Is it wrong to use m_varname as public and the same class with _variable as private


6 Answers 6


Some concerns:

  • Why do you have public variables?

  • Identifiers starting with _ and __ are reserved for system libraries. In practice this doesn't matter very often, but it's nice to be aware.

With those things said, there's nothing wrong with creating a naming convention, regardless of how it looks. Just be consistent.

  • 2
    +1 for the consistency tip. You could have the worst naming convention ever, but if it's consistent, it will improve code maintainability.
    – Spidey
    Jun 22, 2012 at 13:08

The same goes for C++ and for Java: you do not need any hungarian notation nor any prefixes/suffixes. You got keyword "this"!

class MyClass {
        int value;

        MyClass(int value) {
            this->value = value;

Of course in this simple example you can (should!) use constructor initialization list ;)

So, instead using any awkward notations just employ language's possibilities. When you know the name of your member variable - you know that it is perfect. Why would you obfuscate it with "_"?

As for using the same names for public and private members: this absolutely wrong thinking! Why would one need two things to represent the same in the same class? Make it private, name it perfectly and give getters and setters public.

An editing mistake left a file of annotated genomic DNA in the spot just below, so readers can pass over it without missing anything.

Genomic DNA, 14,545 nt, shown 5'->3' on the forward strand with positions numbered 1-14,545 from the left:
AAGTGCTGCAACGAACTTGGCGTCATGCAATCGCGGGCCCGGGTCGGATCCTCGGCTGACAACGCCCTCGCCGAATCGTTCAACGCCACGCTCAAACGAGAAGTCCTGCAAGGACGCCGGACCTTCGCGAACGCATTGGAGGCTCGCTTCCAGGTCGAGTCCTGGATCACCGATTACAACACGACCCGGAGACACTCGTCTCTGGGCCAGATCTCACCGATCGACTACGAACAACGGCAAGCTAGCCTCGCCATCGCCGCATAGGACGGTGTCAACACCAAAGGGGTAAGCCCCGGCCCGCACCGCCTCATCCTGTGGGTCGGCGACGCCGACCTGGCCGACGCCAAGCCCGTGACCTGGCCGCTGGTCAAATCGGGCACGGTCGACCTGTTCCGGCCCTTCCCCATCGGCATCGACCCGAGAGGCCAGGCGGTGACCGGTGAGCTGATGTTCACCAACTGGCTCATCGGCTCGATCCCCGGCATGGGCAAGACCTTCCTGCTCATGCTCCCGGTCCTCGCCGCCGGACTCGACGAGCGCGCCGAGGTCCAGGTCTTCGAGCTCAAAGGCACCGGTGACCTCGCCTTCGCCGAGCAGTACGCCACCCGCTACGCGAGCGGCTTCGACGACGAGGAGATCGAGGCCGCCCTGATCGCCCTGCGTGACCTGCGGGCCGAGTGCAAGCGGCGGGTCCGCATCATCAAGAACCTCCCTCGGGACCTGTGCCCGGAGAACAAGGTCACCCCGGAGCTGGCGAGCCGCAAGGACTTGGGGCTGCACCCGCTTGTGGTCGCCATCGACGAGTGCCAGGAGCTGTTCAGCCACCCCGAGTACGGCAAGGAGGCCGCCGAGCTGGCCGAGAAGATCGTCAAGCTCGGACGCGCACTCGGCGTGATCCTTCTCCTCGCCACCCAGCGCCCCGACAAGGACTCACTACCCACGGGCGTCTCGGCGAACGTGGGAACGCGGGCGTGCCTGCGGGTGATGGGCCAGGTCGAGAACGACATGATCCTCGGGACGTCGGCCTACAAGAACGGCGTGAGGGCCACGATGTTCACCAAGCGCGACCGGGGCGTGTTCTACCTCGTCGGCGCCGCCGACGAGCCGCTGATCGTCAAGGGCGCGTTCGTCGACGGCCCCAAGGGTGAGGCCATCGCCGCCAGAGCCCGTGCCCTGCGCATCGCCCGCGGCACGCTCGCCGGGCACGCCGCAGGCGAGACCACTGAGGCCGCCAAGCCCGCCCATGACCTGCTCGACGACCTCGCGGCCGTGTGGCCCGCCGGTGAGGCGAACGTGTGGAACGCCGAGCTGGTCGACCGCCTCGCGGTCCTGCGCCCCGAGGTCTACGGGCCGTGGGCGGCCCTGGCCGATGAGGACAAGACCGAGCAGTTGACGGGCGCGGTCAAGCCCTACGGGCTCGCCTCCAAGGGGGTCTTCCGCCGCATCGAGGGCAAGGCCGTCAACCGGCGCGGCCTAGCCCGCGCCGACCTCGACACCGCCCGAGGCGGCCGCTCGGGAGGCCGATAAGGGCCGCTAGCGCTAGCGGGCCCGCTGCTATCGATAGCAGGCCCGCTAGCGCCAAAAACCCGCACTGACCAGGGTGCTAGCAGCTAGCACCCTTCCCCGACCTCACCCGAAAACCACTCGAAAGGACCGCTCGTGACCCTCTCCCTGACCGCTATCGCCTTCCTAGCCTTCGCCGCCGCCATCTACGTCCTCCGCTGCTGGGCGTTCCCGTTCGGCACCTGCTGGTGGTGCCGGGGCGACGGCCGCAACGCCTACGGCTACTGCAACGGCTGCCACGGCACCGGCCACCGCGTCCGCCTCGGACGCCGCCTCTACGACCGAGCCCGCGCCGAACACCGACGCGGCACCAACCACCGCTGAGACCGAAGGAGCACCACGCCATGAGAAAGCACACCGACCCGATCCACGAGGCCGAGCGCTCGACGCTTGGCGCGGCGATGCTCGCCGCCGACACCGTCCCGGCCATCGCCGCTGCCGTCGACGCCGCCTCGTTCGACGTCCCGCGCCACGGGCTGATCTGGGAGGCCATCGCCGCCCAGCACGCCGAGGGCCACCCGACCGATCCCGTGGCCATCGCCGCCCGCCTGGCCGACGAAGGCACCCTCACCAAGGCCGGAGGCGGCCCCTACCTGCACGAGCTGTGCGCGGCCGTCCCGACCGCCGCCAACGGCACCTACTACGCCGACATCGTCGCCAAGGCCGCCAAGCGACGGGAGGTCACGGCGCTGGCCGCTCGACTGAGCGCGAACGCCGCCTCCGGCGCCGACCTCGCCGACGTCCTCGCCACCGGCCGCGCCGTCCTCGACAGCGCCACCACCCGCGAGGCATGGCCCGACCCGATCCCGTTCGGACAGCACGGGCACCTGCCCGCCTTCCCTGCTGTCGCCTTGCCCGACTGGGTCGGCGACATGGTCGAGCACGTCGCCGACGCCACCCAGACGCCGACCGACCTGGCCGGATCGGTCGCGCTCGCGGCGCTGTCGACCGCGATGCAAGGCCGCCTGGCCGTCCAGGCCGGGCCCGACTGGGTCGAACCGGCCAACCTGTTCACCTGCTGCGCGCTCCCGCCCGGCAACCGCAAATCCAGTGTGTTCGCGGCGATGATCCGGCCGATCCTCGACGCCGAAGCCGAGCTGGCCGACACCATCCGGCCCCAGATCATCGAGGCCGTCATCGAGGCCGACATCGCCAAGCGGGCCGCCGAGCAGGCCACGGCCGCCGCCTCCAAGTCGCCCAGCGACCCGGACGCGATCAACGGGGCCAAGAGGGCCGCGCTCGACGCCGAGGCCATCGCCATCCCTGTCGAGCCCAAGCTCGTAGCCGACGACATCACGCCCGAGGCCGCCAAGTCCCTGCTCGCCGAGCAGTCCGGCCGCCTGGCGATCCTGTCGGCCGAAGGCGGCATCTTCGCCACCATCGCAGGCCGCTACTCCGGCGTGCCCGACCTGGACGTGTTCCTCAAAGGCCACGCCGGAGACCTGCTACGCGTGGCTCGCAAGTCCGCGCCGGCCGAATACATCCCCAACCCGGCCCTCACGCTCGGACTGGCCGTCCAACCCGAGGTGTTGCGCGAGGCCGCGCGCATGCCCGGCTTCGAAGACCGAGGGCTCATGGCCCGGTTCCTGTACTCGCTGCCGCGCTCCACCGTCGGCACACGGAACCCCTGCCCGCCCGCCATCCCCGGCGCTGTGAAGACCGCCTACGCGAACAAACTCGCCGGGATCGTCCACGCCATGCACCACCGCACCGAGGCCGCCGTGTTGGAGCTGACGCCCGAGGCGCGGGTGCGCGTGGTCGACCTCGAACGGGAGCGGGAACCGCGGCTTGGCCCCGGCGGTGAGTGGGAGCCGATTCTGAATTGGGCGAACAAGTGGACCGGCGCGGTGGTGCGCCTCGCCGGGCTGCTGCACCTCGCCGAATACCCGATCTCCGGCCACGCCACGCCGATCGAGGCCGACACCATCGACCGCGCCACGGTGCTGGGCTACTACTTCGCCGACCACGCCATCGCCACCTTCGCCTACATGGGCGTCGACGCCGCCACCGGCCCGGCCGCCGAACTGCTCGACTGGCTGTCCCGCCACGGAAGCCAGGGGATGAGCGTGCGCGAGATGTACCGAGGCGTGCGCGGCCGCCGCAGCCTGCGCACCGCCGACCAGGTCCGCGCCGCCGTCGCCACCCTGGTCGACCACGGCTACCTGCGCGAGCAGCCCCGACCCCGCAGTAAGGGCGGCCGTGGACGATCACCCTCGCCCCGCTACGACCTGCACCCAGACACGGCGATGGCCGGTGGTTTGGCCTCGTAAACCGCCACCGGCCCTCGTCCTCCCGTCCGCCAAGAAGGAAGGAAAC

You should not use names that begin with an underscore or contain a double underscore. Those names are reserved for the compiler and implementation. Besides that restriction, you can use any naming convention you and your team likes. Personally, I hate any form of "Hungarian" notation and dislike the m_something notation as well. It really bothers me that if I need to change the type of a variable I need to go update its name everywhere where it occurs. That's a maintenance headache.


Everyone has his/her own preferences as far as naming conventions are concerned. I'd say more people would agree on not having any public variables in a class.


Assuming that you're working with C++, the my answer is NO. It's perfectly reasonable, but you'll should really stick to that convention.

However, statically typed languages such as C# assume such naming conventions to be somewhat redundant.

Personally I think it's ugly, but it's not apparent where a variable comes from in C++ as such the sugaring might help.


There are many C++ conventions out there. The key is to find one and/or adapt one. Stick with it, and be consistent. If you are working somewhere, try to get down as many of the conventions laid out. There's so many ones out there, and each one has good arguments, but they can contradict each-other (Joint Strike Fighter, Bell Labs, Mozilla, and so forth)

If there are different conventions between different parts of the project, at least make each file consistent within itself, and the .cpp and .h files should be consistent with each-other.

I find it better to be able to understand code written by different conventions so that you can easily adapt to a new working environment faster

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